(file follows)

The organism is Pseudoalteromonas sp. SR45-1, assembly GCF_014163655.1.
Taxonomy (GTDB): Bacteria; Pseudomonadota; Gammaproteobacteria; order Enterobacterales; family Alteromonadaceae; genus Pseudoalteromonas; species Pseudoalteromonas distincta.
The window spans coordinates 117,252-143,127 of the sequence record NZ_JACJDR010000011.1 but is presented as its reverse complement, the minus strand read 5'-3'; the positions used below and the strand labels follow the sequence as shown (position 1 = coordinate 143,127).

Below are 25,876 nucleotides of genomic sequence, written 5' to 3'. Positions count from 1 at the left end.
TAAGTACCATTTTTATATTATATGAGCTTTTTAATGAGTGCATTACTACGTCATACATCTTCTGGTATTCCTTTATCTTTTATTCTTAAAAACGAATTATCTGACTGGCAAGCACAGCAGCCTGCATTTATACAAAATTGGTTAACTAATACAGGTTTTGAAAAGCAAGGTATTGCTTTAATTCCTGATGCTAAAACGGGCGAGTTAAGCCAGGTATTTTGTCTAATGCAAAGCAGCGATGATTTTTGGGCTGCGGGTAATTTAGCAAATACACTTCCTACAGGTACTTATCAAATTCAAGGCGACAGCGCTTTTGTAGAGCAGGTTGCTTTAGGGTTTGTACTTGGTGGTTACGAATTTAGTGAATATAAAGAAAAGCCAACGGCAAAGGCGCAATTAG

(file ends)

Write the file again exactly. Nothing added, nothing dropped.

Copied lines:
The organism is Pseudoalteromonas sp. SR45-1, assembly GCF_014163655.1.
Taxonomy (GTDB): Bacteria; Pseudomonadota; Gammaproteobacteria; order Enterobacterales; family Alteromonadaceae; genus Pseudoalteromonas; species Pseudoalteromonas distincta.
The window spans coordinates 117,252-143,127 of the sequence record NZ_JACJDR010000011.1 but is presented as its reverse complement, the minus strand read 5'-3'; the positions used below and the strand labels follow the sequence as shown (position 1 = coordinate 143,127).

Below are 25,876 nucleotides of genomic sequence, written 5' to 3'. Positions count from 1 at the left end.
TAAGTACCATTTTTATATTATATGAGCTTTTTAATGAGTGCATTACTACGTCATACATCTTCTGGTATTCCTTTATCTTTTATTCTTAAAAACGAATTATCTGACTGGCAAGCACAGCAGCCTGCATTTATACAAAATTGGTTAACTAATACAGGTTTTGAAAAGCAAGGTATTGCTTTAATTCCTGATGCTAAAACGGGCGAGTTAAGCCAGGTATTTTGTCTAATGCAAAGCAGCGATGATTTTTGGGCTGCGGGTAATTTAGCAAATACACTTCCTACAGGTACTTATCAAATTCAAGGCGACAGCGCTTTTGTAGAGCAGGTTGCTTTAGGGTTTGTACTTGGTGGTTACGAATTTAGTGAATATAAAGAAAAGCCAACGGCAAAGGCGCAATTAG